How To Make Your Job Easier

Ramon Greenwood
 


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The techies could do a lot more to make our life at work easier and more pleasant.

Take the telephone, for example. I don't know about you, but there are several things that bug me about talking on one of these confounded instruments.

First of all, there are those long-winded conversations. Personally, I would like to see a device installed on all telephones whereby any business call that lasts over 10 minutes is cut off unless the person on the receiving end punches a default button. The person who had placed the call originally would have to pay triple rates for replacing the call.

Another thing, any time there is a dead silence on the line for more than 45 seconds, the machine would automatically hang up and the same rule for a recall stated above would go into effect.

It would be helpful to have a pocket-sized instrument that deactivates the telephone in the office of a prospect when one is poised to make the final sales pitch.

Techies Could Improve Meetings

The techies could do a lot to improve meetings.

To begin with, I would suggest that something like a vaporizer be placed in all conference rooms. The machine would be activated by specific occurrences to emit an invisible fog of an odorless chemical appropriate for the need.

One such chemical would be silently spread about the room when any presentation lasts longer than 12 minutes, without interruption. It would cause the brains of the listeners to switch off the rambling of the presenter and automatically tune over to contemplate a day in spring, a favorite fishing hole or some other pleasantry. Of course, it would have to work so that the eyes of the audience would appear to be bright and focused as if they were intently interested.

The same effect would result when anyone declares they want to ask a question and then make a self-serving statement lasting more than three minutes.

Oh, yes, the invisible fog would also cause a splitting headache for persons who commit any one of the following transgressions:

  • Hear an idea for the first time and immediately launch into a knee-jerk explanation of why it won't work.

  • Carry on a loud side conversation while the chairman is trying to conduct the business of the meeting.

  • Refuse to get serious when serious business is being discussed.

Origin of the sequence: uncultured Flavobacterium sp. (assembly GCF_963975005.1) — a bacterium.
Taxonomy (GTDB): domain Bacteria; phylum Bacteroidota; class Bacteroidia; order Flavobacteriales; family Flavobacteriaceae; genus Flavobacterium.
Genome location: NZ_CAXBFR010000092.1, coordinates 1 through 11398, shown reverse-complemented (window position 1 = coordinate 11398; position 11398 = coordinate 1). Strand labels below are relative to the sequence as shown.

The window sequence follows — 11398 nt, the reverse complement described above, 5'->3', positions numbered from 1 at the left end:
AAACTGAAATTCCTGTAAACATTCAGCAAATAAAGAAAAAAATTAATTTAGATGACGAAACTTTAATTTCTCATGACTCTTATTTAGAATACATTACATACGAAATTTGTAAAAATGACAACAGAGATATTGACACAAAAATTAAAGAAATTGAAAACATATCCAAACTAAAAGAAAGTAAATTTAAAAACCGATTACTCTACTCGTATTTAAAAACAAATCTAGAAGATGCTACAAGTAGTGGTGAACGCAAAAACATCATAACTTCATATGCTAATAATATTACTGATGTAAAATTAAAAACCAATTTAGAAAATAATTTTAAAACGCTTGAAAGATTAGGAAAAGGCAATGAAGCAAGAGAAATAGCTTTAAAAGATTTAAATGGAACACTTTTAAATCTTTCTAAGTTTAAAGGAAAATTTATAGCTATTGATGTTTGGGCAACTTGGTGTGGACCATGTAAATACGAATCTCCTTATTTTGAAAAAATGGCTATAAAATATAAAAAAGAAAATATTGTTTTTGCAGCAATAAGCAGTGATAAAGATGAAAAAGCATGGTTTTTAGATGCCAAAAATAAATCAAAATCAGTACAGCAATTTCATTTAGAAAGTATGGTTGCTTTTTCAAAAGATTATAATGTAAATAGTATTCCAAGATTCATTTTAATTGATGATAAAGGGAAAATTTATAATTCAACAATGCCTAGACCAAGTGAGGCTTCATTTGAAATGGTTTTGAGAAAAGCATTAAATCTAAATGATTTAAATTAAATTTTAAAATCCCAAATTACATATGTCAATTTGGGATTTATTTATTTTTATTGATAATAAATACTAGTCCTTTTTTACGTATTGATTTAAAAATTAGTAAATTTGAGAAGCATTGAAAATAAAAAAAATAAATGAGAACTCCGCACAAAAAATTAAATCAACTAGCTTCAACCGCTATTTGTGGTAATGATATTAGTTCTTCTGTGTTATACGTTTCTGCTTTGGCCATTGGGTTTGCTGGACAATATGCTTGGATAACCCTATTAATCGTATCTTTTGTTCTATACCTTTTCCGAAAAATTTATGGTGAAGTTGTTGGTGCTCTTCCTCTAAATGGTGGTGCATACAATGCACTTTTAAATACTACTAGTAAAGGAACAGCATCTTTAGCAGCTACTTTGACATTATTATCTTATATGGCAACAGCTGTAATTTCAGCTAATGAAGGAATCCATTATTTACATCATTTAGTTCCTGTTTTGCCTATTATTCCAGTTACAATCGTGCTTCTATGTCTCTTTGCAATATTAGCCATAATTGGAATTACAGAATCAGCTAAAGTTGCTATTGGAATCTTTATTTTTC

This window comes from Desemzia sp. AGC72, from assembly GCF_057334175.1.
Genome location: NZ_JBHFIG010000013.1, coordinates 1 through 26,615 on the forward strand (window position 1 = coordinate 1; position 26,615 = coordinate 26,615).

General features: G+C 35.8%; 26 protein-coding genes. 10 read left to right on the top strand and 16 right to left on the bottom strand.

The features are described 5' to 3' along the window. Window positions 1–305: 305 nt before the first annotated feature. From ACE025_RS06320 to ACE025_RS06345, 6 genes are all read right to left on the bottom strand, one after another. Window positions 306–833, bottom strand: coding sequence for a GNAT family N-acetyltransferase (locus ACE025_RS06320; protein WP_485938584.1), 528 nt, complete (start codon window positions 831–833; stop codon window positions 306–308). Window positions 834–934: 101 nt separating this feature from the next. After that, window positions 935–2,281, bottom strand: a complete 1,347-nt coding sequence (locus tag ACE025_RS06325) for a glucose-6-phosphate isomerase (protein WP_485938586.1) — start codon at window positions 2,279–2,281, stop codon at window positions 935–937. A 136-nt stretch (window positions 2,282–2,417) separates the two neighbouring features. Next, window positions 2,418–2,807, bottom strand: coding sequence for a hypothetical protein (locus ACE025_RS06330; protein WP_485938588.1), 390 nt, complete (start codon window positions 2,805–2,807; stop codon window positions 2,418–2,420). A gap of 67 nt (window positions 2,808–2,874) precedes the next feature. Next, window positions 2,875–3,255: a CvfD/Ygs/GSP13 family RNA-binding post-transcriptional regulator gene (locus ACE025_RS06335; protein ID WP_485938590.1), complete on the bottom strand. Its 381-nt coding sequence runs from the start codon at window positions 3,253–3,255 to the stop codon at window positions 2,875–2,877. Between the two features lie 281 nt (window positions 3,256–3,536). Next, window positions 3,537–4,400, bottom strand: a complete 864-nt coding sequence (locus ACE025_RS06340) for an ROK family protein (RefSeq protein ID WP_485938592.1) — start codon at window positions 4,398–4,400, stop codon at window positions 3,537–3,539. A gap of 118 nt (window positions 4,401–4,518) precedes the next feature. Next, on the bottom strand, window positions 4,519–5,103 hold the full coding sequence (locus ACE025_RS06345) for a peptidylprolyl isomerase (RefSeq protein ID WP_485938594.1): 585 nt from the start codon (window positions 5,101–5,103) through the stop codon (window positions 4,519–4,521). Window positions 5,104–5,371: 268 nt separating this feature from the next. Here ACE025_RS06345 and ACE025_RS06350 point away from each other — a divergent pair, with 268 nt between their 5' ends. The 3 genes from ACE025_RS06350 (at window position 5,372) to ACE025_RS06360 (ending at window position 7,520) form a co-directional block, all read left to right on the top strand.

• Stray from the stated subject under discussion more than twice in any meeting.

    Another helpful thing would be a tiny pill that one could take during meetings which would allow one to go to sleep, with eyes open and neck and shoulders upright.

    The techies could help with etiquette at work, too.

    I am sure a device could be invented that would cause a raucous ringing in the ears of anyone who fails to say “thank you" for a favor or a job well done. It would also work on anyone who takes credit for someone else's’ work. Those who habitually walk into another person's office when he or she is on the telephone, sits down, picks up a magazine and acts as if they are not listening would hear the same unpleasant sound.

    I would also like some little instrument that would cause extreme discomfort to people who read things on other people's desks, even if they are reading them upside down.

    We also need a lot of tech help with travel on airplanes.

    It would be nice to have a device to spray dye on any piece of luggage that is placed on top of another person's carefully folded coat in the overhead compartment.

    I am sure there would be a market for a chemical that one would apply to his clothing that would cause seatmates to suffer uncomfortable eyestrain if they try to read one's papers. The same spray would cause seatmates to have a mild case of lockjaw if they repeatedly attempt to strike up unwanted conversations.

    Some of these helpful gadgets might seem a bit far-fetched at first glance, but they probably could be created if there is enough demand for them. Now's the time to speak up.

    Ramon Greenwood is former senior vice president of American Express; a professional director for various businesses; a consultant; a published author of career related books and a syndicated column. Senior career counselor for http://www.CommonSenseAtWork.com

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